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Markets & Geopolitics

Tomorrow’s workplace today: Part 3 – Designing for wellness, happiness, sustainability and beyond

Tina Paillet is Chair of RICS Europe and a senior executive at one of the world's largest real estate asset managers. She writes here in a personal capacity. In this series, she will consider what new workplace paradigms mean for investors and occupiers, employers and employees. This week, she details a series of new design norms that can health assure workplaces and draw employees back into the office.

Tina Paillet, Chair, RICS Europe
20 August 2020

The renaissance of the office must be understood in the context of the new workforce situation. Part-time remote work will allow for deep concentration, individual focus and solitary learning. The central office must facilitate creativity and collaboration, group-driven work or client liaison. It will take greater account of the needs and desires of individuals. A holistic approach to the workforce will take into consideration unique needs and emotions, as well as skills and productivity. Personal connection to the workplace, and to one’s community of colleagues, will take on new meaning in the post-COVID-19 era. When people are free to work from home, the office must step up and beat the work-from-home benchmark.

The measurable value of good design no longer needs to be proved. Good design inspires and fuels creativity. A building’s permanent and specific attributes – its architectural style and history, and those of the neighbourhood in which it is situated – can nurture a sense of place and belonging. But flexibility and versatility, achieved through the variation of forms, shape and sensory cues is of equal import. Ample daylighting, natural views, acoustically engineered serene space and lack of visual clutter are conducive to health, happiness and productivity.

The sustainability of the building – both in design and operation – will also be a measure of quality in the post-COVID-19 world. Awareness of embedded carbon, the circular economy, eco-materials, etc is at an all-time high.

The sustainability of buildings – both in design and operation – will also be a measure of quality in the post-COVID-19 world. Awareness of embedded carbon, the circular economy, eco-materials, etc. is at an all-time high.

There is no quick and easy recipe for designing for wellbeing; no Pinterest board to tell you what to do. Good design is the fruit of working with trained and talented professionals. No project is the same, each is unique. However, the process of intentional design management, of searching, challenging and problem-solving in partnership with a talented design team, is a constant which should be honed.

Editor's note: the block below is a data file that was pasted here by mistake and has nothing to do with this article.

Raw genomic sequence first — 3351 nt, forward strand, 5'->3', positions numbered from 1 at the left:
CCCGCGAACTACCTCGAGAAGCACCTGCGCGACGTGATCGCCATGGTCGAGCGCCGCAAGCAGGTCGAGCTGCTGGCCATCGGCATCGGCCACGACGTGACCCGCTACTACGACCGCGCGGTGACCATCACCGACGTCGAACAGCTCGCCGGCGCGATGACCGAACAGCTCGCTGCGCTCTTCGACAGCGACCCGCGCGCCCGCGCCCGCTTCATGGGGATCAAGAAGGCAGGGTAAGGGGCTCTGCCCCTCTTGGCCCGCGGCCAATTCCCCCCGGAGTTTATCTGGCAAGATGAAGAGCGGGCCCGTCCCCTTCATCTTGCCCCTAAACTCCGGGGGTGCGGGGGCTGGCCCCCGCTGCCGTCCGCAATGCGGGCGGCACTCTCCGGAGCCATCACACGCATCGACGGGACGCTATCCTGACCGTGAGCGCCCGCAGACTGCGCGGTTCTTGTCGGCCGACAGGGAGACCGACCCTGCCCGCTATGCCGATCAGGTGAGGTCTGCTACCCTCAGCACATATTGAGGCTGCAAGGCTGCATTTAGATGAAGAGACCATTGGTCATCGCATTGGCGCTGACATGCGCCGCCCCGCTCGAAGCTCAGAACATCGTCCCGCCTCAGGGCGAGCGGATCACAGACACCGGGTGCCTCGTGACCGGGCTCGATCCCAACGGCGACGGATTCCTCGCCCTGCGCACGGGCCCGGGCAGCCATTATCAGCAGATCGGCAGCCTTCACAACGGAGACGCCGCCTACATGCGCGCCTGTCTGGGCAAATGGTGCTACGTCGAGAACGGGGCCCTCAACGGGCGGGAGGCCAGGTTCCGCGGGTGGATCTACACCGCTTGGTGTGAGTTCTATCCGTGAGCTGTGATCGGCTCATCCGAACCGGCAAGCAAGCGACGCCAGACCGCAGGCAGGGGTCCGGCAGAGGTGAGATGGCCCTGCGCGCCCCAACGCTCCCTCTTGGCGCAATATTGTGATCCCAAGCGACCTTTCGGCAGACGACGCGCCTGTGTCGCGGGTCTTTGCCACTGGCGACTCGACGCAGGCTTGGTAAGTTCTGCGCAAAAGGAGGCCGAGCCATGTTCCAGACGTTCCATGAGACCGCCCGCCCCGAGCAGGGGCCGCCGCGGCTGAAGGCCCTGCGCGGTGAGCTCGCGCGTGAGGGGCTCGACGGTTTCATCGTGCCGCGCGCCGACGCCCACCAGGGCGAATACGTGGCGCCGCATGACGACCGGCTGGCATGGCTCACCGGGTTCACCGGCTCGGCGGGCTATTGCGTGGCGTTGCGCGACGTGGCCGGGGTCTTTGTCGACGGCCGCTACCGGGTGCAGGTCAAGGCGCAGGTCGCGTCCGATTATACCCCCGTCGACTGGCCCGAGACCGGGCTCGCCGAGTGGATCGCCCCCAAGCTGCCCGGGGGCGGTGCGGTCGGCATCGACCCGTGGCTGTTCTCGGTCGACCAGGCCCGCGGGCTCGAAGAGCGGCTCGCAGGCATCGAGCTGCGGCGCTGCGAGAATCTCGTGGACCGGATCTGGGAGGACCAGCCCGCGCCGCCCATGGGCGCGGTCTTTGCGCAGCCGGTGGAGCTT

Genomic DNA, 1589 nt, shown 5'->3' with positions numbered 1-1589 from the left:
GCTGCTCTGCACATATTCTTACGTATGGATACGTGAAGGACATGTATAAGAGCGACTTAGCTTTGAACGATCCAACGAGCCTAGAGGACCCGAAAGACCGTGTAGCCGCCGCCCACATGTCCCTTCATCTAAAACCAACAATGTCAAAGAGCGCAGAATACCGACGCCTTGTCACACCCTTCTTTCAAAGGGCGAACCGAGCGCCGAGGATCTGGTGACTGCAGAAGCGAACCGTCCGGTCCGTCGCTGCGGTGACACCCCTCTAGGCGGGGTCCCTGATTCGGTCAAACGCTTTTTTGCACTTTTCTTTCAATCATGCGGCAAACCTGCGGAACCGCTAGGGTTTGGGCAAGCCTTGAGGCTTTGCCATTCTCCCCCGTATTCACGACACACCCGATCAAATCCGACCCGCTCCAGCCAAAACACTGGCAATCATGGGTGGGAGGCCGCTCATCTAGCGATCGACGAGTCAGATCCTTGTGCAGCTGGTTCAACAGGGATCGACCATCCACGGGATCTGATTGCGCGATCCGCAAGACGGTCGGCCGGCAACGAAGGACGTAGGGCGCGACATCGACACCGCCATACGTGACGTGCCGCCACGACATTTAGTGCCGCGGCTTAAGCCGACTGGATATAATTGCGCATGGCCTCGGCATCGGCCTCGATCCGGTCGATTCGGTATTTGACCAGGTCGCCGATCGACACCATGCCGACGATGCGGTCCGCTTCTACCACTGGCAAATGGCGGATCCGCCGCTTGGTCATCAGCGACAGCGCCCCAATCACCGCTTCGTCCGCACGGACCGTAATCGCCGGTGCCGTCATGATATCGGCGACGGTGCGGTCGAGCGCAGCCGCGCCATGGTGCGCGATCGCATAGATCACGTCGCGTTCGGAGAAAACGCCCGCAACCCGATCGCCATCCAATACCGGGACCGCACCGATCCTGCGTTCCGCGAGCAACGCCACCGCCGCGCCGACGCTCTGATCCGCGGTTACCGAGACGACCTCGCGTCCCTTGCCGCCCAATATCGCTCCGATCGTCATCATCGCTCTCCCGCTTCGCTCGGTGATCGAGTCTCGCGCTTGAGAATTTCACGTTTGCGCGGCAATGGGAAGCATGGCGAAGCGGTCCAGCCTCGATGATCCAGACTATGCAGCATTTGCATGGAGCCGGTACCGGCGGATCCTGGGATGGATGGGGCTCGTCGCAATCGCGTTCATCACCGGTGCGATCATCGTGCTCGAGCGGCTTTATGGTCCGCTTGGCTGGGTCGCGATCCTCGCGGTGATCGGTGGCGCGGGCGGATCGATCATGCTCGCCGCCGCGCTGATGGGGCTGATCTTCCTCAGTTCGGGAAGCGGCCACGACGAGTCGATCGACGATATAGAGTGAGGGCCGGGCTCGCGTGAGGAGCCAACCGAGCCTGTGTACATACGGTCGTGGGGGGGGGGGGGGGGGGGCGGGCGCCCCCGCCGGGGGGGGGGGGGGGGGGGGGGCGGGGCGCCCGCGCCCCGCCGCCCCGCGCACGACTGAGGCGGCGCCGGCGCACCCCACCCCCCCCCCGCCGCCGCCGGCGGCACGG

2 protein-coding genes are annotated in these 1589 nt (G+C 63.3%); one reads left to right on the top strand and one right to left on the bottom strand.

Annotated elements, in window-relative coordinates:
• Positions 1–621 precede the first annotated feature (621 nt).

In Continental Europe, where the buildings are designed and built to CAT-A finish, the responsibility for interior design and technology enabling will largely fall on the landlord. Specification of the shell and core should be undertaken with a view to making the base design work harder. This will include exposed structure, ceilings and high-quality brute materials not needing finishes, and built-in flexibility for central vertical circulation with soft spots. Special attention should be given to fresh air and good natural ventilation, providing views and linking the inside spaces to the outside wherever possible.

Base technical systems should be designed to enhance airflows and physical comfort. Digital connectivity, with sufficient flexibility, redundant capacity and in-built resilience will be key. “Add-on” technologies can then be installed by the tenant in their space. These could include wireless micro sensors, Bluetooth sensors on smart phones, and wearable devices to fine-tune inputs and feedback loops for system optimisation.

Office building specifications for the post-COVID-19 future

Most likely, this will not be the last pandemic. As such, future proofing of the office building should include upgraded lifting systems and heating, ventilation and air conditioning (HVAC), as well as touchless technology.

I am aware of at least one London development where the developer is currently looking at intelligent use of systems and materials designed for future pandemic resilience. They will integrate a bespoke air scrubbing system in their lifts and have designed-in the ability to close airflow floor-by-floor. They have opted for brass and copper door handles, due to the materials’ enhanced microbial resistance and will deploy thermal scanners in their entry halls.

What will make up the technical and design specificities of a “healthy building” in the post COVID-19 era? There is not one stand-alone solution, but a multi-pronged approach which can be broken down into four main areas of action:

1. HVAC systems